This year’s crop of future Chicago police officers are the first to receive sensitivity and hate-crime workshops. The Illinois Holocaust Museum & Education Center in Skokie hosted a two day event in which officers heard from Holocaust survivors and FBI agents about crimes related to racial, sexual or religious prejudice.
The workshops are meant to help them better serve their communities by understanding the potential for law-enforcement abuse and being able to identify hate crimes. About 50 officers-in-training, who will graduate the Training Academy in five weeks, attended. Some of them will serve the Rogers Park District starting next month.
The training on Thursday and Friday was part of the inaugural Law Enforcement and Democracy Initiative launched by the Midwest region’s Anti-Defamation League and the four-month-old Holocaust Museum.
Noreen Brand looks on as a police officer-in-training reads the life story of one of the people in the photographs shown to the recruits.
Noreen Brand, director of education at the Holocaust Museum, wrote the curriculum for the days’ sessions. She explained that the goal of the training was for police recruits to “become more human within the scope of enforcing the law.”
“We want [Chicago police] to look at diversity, at what makes up the greater Chicago landscape of people,” Brand said. “We have many refugees, many people that have come to our country because they have been persecuted. So [we want them] to use the paradigm of the Holocaust as the jumping-off point to look at human behavior.”
Police recruits write down their impressions at Thursday's training session.
During Thursday’s interactive workshop, Brand showed recruits historic photos from the Holocaust and asked them to identify characteristics of the people in the photos without knowing their names or stories. The officers-in-training had different ideas as to who were the “perps” and who were the “offenders.” Tellingly, their judgment calls often contradicted the truth behind the photos.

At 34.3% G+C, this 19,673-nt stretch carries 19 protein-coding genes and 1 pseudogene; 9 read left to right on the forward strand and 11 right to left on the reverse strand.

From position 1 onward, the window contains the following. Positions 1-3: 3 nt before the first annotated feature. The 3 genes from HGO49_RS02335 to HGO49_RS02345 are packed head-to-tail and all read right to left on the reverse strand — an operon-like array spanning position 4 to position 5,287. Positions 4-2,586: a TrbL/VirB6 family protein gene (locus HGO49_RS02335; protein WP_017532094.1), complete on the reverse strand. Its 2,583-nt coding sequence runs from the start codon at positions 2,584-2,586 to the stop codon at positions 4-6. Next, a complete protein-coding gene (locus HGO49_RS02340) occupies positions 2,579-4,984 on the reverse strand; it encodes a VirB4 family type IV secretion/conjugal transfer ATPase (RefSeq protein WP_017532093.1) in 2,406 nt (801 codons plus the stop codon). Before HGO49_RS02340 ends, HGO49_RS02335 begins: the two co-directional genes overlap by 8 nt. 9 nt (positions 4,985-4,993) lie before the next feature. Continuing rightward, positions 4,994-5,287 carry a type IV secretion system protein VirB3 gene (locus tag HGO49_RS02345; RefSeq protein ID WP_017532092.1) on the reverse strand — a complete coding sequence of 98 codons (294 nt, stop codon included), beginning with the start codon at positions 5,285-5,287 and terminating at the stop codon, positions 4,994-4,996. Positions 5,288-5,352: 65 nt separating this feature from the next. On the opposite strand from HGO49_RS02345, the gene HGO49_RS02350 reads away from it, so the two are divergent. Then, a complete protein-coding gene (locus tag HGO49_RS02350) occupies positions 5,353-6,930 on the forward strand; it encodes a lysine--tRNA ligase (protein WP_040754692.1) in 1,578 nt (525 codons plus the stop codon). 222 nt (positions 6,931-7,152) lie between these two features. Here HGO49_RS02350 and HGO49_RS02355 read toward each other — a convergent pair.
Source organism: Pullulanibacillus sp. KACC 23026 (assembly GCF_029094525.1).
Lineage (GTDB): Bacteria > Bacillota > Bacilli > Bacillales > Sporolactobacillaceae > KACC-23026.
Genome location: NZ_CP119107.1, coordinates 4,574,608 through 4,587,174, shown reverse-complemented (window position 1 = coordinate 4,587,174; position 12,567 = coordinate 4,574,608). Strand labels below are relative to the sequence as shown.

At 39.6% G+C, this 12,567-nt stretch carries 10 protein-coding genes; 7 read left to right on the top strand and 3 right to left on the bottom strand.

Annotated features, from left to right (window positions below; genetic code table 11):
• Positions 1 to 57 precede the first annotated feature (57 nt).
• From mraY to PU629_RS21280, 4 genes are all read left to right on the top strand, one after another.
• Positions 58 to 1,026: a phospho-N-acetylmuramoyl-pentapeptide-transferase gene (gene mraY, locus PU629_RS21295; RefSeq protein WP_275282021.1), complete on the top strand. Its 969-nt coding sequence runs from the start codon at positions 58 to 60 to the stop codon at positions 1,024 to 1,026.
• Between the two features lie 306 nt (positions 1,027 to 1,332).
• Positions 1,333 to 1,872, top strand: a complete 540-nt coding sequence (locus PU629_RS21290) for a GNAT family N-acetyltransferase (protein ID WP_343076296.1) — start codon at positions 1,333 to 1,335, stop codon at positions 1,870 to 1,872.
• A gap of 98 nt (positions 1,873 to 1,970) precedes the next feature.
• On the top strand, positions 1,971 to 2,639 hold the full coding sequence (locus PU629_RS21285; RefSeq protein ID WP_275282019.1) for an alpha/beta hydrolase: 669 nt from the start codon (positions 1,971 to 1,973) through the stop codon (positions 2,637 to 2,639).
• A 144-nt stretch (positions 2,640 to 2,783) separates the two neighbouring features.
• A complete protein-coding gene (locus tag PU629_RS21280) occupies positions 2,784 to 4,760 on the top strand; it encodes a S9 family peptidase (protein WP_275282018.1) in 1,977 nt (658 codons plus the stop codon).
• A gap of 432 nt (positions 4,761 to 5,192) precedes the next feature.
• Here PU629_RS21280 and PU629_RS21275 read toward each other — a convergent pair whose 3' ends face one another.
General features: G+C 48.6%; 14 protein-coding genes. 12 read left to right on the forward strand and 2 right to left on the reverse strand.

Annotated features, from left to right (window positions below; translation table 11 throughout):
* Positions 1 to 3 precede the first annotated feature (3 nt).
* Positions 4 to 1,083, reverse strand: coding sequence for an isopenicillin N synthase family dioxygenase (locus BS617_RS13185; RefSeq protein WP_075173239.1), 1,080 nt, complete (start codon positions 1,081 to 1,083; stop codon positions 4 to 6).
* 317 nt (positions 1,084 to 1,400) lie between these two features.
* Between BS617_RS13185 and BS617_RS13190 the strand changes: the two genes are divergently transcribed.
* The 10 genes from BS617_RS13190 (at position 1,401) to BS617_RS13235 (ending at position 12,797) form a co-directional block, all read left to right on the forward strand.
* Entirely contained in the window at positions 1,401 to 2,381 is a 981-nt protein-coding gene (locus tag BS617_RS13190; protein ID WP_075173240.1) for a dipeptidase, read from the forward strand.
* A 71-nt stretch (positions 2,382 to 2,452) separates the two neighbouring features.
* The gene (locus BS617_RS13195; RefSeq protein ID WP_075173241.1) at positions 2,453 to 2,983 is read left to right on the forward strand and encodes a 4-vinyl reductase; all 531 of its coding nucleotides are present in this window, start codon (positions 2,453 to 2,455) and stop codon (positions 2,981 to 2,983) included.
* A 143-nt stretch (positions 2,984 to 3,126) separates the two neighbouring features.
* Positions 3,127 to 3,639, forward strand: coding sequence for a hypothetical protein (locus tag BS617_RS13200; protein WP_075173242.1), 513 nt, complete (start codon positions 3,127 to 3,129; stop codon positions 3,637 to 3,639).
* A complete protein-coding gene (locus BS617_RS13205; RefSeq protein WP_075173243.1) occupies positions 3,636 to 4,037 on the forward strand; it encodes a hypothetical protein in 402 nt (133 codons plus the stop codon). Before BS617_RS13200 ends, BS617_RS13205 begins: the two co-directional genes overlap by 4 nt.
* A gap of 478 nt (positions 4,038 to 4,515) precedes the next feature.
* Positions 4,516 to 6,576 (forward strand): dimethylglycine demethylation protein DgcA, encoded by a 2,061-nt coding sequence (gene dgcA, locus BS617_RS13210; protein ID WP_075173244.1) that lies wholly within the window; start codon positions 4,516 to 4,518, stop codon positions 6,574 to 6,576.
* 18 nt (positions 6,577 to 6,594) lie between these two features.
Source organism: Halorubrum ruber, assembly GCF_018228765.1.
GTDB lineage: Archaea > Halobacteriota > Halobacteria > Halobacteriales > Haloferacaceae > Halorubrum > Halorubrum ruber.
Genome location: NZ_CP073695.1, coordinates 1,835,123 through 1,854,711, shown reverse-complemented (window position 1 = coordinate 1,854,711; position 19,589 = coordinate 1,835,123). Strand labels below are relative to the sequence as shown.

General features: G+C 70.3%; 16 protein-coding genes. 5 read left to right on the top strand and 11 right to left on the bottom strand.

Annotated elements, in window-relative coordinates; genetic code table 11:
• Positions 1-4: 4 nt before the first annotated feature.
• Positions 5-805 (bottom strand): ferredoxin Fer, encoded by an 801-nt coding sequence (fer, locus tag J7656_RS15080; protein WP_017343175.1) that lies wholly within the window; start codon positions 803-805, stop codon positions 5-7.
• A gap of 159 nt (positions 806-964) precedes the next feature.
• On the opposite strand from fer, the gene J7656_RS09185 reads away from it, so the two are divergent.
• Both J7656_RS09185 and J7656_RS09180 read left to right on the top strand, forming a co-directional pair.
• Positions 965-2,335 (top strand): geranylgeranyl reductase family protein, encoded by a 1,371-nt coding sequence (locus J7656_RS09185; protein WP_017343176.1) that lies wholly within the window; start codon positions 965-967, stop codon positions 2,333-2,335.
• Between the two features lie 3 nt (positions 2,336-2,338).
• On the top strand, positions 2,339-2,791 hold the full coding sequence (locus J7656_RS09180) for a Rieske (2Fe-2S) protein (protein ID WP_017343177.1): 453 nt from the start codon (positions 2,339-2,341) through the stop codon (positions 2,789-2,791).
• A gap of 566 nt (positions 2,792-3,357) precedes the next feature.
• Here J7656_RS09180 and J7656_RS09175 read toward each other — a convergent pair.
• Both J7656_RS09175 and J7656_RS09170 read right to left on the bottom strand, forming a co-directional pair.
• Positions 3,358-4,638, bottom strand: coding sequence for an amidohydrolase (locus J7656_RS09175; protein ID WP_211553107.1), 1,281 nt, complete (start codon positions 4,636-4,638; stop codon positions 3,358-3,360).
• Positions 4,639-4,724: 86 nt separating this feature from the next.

“I wanted to move [the training] out of the police arena into the human face of looking at those people that they’re going to come into contact with,” Brand said. “First impressions can’t always be right.”
In between workshops on Thursday, recruits talked among themselves about the day’s lessons and about the exhibits they were shown on a brief tour around the museum.
Officer Paul Mieszala, 26, said he had learned about the Holocaust in school but had not really made the connection of Nazis as law-enforcers.
“I learned how Hitler actually came into power and how he enacted these laws that made what they were doing basically legal … which I found pretty astonishing,” Mieszala said.
Mieszala and a colleague look at an exhibit of a concentration camp uniform at the Skokie Holocaust Museum.
Friday’s workshops focused on more contemporary issues Chicago’s new officers will face in the line of duty.
Dan Elbaum, director of development for the Anti-Defamation League, and FBI Special Agent David Young talked to recruits about how hate crimes are prosecuted under Illinois law. They explained how to identify “hate violence” and discussed hate-crime myths, one being that a heterosexual white man cannot be the victim of a hate crime.
Elbaum told officers to contact the ADL during their careers if they had questions about targeting or identifying a hate crime.
“We’re here to help,” Elbaum said.
On Thursday, the police recruits toured the museum.
Aaron Elster, who spoke to officers about his experience living in hiding from the Nazis for two years, was happy the Chicago Police Department brought their recruits to the museum for sensitivity training.
“[The new police officers] suddenly have power, and how they use their power makes a difference … because just to follow orders, like they did in Germany, doesn’t cut it. We have certain things in our hearts and souls that tell us what is the right thing to do and what is the wrong thing to do. And they have to make those kinds of decisions.”
Before the officers broke for lunch Friday, a sergeant announced to the sea of blue men and women that they all passed the State of Illinois Certificate Examination. It’s official: Next month these officers will be patrolling Chicago’s streets, taking with them what they learned in their 26 weeks of police academy training – and what they learned in two days at a Holocaust museum.
Text by Sofia Resnick, photos by Jessica Binsch.